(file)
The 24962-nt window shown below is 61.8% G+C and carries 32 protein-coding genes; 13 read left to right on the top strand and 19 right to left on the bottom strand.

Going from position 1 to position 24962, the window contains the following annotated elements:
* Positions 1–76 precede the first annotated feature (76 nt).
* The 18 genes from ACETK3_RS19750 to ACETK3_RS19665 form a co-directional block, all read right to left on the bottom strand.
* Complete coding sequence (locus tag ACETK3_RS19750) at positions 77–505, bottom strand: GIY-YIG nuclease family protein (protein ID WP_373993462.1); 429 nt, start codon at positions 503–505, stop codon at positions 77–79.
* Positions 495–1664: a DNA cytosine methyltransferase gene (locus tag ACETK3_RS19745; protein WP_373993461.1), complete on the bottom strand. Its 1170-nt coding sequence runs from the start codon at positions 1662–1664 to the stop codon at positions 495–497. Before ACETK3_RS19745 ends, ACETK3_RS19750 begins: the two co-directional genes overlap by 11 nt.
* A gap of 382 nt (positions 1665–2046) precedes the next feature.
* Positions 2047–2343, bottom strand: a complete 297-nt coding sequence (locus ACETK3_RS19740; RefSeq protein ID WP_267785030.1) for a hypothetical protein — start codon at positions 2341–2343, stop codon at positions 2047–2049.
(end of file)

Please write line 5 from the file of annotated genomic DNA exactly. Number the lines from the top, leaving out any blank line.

* Complete coding sequence (locus tag ACETK3_RS19750) at positions 77–505, bottom strand: GIY-YIG nuclease family protein (protein ID WP_373993462.1); 429 nt, start codon at positions 503–505, stop codon at positions 77–79.